U-M moves up on Peace Corps' annual top colleges rankings

February 5, 2013
For the thirteenth year in a row, the University of Michigan has earned a spot on the Peace Corps' annual list of the top volunteer-producing large universities across the country.

With 93 graduates currently serving as Peace Corps volunteers, the university moves to No. 4, up a spot from last year, and remains a solid source of alumni committed to making a difference at home and abroad.

The university also reached a milestone this year, with more than 2,500 alumni having served over the history of the Peace Corps. Since the agency was created in 1961, 2,515 Michigan graduates have served overseas, making U-M the No. 4 all-time producer of Peace Corps volunteers.

The history of the Peace Corps can be traced back to U-M when, at 2 a.m. on Oct. 14, 1960, then-Sen. John F. Kennedy challenged students on the steps of the Union to give two years of their lives to help people in developing countries. University of Michigan students accepted that challenge, and a few months later, in March 1961, President Kennedy signed the executive order creating the Peace Corps.

"Every year, graduates of colleges and universities across the United States are making a difference in communities overseas through Peace Corps service," said Carrie Hessler-Radelet, acting Peace Corps director. "As a result of the top-notch education they receive, these graduates are well prepared for the challenge of international service. They become leaders in their host communities and carry the spirit of service and leadership back with them when they return home."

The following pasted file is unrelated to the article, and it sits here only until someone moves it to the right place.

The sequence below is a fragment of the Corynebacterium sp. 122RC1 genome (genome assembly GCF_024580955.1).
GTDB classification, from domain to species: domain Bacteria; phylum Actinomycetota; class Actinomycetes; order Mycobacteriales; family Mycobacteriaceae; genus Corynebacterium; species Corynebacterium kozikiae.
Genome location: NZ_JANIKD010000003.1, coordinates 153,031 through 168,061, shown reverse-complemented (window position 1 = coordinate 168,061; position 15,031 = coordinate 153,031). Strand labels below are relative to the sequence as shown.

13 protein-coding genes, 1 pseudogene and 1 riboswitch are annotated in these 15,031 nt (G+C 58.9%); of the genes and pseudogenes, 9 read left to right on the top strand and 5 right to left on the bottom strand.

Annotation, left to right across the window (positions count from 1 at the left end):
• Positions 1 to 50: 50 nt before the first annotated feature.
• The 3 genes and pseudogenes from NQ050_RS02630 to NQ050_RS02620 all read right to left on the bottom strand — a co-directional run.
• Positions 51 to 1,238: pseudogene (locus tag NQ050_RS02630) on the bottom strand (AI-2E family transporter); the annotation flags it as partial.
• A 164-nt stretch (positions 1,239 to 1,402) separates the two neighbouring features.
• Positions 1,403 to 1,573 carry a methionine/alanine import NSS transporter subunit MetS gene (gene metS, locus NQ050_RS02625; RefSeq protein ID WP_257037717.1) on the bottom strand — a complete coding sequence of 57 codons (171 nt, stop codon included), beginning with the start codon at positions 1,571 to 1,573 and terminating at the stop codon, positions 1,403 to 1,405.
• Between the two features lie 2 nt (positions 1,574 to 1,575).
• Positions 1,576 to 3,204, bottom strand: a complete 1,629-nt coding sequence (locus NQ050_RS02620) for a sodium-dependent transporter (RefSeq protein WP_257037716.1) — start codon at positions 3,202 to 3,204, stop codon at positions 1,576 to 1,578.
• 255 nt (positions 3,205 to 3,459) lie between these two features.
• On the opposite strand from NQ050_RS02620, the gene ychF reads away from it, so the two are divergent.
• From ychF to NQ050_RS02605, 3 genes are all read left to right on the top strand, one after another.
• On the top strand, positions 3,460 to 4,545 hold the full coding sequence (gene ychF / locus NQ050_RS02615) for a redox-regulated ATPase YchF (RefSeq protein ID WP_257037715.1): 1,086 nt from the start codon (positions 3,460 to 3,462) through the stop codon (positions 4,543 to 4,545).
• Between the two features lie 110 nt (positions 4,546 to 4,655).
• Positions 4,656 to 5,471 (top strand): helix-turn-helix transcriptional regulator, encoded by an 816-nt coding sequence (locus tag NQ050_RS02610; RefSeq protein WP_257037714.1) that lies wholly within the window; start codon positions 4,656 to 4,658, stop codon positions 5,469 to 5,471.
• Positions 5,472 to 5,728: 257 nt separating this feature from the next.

Matthew Wojcik of Grosse Ile, a Peace Corps volunteer, graduated from U-M in April 2012 with a degree in international relations and minor in environmental science. As an agriculture and nutrition volunteer in Nepal, he works to improve food security and encourage sanitation and hygiene. Wojcik was among the first group of Peace Corps Volunteers to return to Nepal when the program was reestablished last year after an eight-year absence.

"I'm very interested in indigenous communities and the rights of indigenous peoples," said Wojcik, who was inspired by his sister, a returned Peace Corps Volunteer who served in Morocco. "I think I'd like to get involved with an organization that works for the betterment and rights protection of such groups around the world. Whatever I end up doing, I am hoping that it'll be something that lets me travel and continue to learn about the world."

Nationally, the University of Washington and the University of Florida outpaced other large universities, with 107 undergraduate alumni from each school currently serving as Peace Corps volunteers

More than 8,000 volunteers representing all 50 states and more than a thousand colleges are working with communities in 76 host countries on sustainable development projects related to agriculture, community economic development, education, environment, health and youth development.

U-M offers both Peace Corps Master's International and Paul D. Coverdell Fellows graduate programs. The Coverdell Fellows Program offers Peace Corps volunteers who have completed their service the opportunity to earn an advanced degree from U-M in Natural Resources and Environment, Landscape Architecture, or Public Policy, with financial assistance and the chance to use their knowledge and skills in community internships as part of the program's requirements. The University also offers Peace Corps Master's International graduate programs – allowing students to combine Peace Corps service with graduate studies for credit – in Natural Resources and Environment, Education Studies, Social Work, and Nursing.

Of the 316 Michigan residents who are currently serving in the Peace Corps, 34 are from Ann Arbor. Overall, 6,866 Michigan residents have served since the agency was created in 1961.

Original story posted by U-M News Service.